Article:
Caffeine Boosts Short-Term Memory
But Don't Rely on Caffeine for Brain Power Yet, Says Researcher
WebMD News Archive
Nov. 30, 2005 -- Caffeine revs up brain areas tied to short-term memory, new
But don't rely on coffee or cola to boost your memory just yet.
"We still need to learn more about caffeine's effect on mental
resources," says Florian Koppelstaetter, MD, in a news release.
Koppelstaetter is a radiology fellow at Austria's Medical University
Koppelstaetter and colleagues studied about a dozen healthy adults. Caffeine
boosted activity in brain regions related to attention and short-term memory,
the researchers report.
They presented their findings in Chicago at the annual meeting of the
Radiological Society of North America (RSNA).
How Much Caffeine Did It Take?
The caffeine dose used in the study was 100 milligrams. That's roughly the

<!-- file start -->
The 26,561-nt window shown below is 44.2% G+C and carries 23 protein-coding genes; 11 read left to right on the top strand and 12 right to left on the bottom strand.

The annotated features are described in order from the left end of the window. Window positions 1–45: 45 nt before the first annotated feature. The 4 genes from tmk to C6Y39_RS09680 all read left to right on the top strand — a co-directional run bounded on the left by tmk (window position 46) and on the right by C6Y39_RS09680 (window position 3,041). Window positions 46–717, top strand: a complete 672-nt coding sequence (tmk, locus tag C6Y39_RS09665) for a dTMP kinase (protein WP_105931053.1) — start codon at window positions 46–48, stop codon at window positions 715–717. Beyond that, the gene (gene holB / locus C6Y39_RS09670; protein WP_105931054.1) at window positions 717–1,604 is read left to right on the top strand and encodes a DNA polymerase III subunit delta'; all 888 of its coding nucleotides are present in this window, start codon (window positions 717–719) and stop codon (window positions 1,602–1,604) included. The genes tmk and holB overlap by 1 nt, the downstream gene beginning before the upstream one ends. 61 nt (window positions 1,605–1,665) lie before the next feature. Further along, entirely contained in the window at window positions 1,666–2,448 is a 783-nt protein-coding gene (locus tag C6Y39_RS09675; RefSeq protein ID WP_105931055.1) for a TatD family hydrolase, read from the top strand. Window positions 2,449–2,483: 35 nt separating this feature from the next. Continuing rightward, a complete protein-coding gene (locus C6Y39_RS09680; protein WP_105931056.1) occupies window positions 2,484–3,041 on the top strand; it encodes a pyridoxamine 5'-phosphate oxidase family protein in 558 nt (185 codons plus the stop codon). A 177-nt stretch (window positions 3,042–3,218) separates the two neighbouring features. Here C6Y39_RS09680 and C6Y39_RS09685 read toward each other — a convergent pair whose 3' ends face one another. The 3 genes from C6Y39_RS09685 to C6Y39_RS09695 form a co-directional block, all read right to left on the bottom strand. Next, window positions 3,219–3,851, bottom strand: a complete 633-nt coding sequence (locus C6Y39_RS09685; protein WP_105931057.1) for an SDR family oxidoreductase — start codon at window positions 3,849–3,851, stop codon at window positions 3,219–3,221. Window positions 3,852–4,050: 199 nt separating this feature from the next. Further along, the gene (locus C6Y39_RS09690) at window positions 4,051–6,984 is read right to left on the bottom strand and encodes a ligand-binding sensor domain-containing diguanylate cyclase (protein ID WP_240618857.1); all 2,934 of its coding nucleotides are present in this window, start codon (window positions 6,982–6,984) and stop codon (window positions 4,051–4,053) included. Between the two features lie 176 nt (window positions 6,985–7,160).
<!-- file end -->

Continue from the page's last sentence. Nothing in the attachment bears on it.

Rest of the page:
amount of caffeine in an 8-ounce cup of coffee, depending on how you brew
Participants were told to avoid caffeine for 12 hours and nicotine for four
hours before the study. They were tested twice -- once with caffeine and once
with a placebo. The tests were done a day or two apart.
Participants got brain scans (MRI) while taking verbal memory tests.
The tests didn't delve into the distant past. Participants didn't have to
remember their kindergarten teacher's name or their first apartment's phone
number. Instead, they had to recall a handful of letters shown 20 minutes
The brain scans showed more activity in brain regions tied to attention and
short-term activity with caffeine, compared with the placebo.
It's the first time caffeine has been scientifically shown to have that
effect, the researchers write.
How long did the effects last? The study didn't test that. In their report,
Koppelstaetter and colleagues don't make any recommendations about
Besides coffee, caffeine is found in tea, soft drinks, chocolate, and some